Subject probability is probability based on belief. You can have probability which is based on actual data (i.e. information you collect) or you can have it based on belief. The belief aspect varies: you can have mathematical assumptions and arguments to justify the distribution or it could be a gut instinct.
An example I will use is the Binomial distribution.
In the binomial distribution we assume the following:
1) We have n different events
2) Each event has a probability p of a success and 1 - p of a non-success.
3) Each trial is independent.
Based on these assumptions we do some math taking into account P(A and B) = P(A)P(B) for independence and with some combinatorics get the Binomial distribution.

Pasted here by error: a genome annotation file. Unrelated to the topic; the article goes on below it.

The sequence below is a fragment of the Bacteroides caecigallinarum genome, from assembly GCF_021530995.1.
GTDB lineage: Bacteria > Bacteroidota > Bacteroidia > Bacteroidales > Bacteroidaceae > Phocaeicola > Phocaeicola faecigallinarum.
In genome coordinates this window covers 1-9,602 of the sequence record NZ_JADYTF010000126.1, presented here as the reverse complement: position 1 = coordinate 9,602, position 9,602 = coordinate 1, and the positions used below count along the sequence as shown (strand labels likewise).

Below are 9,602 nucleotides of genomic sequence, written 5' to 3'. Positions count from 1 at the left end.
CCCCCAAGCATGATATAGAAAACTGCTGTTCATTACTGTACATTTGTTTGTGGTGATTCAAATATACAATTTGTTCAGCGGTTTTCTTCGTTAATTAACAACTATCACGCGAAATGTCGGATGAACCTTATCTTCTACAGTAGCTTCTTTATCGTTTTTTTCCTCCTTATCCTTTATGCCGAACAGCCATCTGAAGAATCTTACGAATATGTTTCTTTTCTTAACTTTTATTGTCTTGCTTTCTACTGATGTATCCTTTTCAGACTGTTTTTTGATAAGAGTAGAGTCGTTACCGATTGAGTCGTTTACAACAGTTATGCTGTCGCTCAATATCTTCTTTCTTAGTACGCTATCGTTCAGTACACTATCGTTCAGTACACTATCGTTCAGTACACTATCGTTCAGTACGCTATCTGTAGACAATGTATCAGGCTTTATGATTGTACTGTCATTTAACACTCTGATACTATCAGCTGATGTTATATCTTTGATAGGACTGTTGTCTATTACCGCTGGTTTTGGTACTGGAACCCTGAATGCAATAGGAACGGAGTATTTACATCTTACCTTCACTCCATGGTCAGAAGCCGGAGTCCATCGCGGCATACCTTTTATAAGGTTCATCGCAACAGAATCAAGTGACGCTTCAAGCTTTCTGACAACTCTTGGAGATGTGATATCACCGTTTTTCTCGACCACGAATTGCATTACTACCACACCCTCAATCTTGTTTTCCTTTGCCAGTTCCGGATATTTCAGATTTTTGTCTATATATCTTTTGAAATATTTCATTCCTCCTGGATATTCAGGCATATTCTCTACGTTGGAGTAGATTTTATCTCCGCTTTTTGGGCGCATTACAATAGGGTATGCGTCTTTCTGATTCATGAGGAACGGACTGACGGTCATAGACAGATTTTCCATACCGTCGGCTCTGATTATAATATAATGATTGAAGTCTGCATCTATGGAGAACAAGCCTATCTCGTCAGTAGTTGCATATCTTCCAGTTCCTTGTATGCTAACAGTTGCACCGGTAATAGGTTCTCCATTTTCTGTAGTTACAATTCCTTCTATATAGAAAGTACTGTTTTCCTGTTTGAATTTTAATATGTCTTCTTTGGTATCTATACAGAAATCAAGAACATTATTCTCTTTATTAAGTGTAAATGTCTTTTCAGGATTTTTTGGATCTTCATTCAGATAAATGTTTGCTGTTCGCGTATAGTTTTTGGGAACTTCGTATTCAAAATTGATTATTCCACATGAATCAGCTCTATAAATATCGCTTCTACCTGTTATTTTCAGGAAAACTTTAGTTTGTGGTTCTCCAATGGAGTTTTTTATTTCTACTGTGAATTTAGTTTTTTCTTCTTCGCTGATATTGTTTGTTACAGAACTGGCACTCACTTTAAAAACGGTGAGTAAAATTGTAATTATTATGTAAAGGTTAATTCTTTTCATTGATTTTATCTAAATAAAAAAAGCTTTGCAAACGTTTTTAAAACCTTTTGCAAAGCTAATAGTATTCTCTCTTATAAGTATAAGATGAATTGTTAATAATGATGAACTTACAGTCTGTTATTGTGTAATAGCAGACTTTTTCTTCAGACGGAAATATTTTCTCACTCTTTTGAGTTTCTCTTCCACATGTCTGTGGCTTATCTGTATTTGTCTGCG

If we think that the thing we are looking at follows these assumptions then we will assign a binomial distribution to it.
It may not follow the assumptions and be wrong, but our argument for using it is based on what we think is the best set of matching assumptions with respect to some model. If a model with certain assumptions doesn't exist, then a statistician will use theory to build such a model.
The other kind of subject probability is just gut instinct. You may just have a feeling that something has a certain distribution but you don't have as much justification like you did with the assumptions case of the Binomial. The binomial case was very specific, but the gut instinct is not as specific.